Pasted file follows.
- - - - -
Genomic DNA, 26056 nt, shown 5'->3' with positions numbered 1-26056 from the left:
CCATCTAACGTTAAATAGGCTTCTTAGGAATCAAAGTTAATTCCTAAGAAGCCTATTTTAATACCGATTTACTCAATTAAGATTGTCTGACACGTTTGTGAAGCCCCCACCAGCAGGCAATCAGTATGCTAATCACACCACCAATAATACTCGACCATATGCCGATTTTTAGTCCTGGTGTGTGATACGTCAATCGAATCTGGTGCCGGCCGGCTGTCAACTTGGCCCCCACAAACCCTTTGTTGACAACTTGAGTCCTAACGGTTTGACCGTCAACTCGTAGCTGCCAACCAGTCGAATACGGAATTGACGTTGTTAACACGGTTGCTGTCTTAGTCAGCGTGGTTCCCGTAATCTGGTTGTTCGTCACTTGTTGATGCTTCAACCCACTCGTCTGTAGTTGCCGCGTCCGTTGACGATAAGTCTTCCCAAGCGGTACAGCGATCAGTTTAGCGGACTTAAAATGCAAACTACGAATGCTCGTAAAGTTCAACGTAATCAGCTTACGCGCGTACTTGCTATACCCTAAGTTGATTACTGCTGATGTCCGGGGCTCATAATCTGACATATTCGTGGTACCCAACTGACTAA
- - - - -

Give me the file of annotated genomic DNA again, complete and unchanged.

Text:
Genomic DNA, 26056 nt, shown 5'->3' with positions numbered 1-26056 from the left:
CCATCTAACGTTAAATAGGCTTCTTAGGAATCAAAGTTAATTCCTAAGAAGCCTATTTTAATACCGATTTACTCAATTAAGATTGTCTGACACGTTTGTGAAGCCCCCACCAGCAGGCAATCAGTATGCTAATCACACCACCAATAATACTCGACCATATGCCGATTTTTAGTCCTGGTGTGTGATACGTCAATCGAATCTGGTGCCGGCCGGCTGTCAACTTGGCCCCCACAAACCCTTTGTTGACAACTTGAGTCCTAACGGTTTGACCGTCAACTCGTAGCTGCCAACCAGTCGAATACGGAATTGACGTTGTTAACACGGTTGCTGTCTTAGTCAGCGTGGTTCCCGTAATCTGGTTGTTCGTCACTTGTTGATGCTTCAACCCACTCGTCTGTAGTTGCCGCGTCCGTTGACGATAAGTCTTCCCAAGCGGTACAGCGATCAGTTTAGCGGACTTAAAATGCAAACTACGAATGCTCGTAAAGTTCAACGTAATCAGCTTACGCGCGTACTTGCTATACCCTAAGTTGATTACTGCTGATGTCCGGGGCTCATAATCTGACATATTCGTGGTACCCAACTGACTAA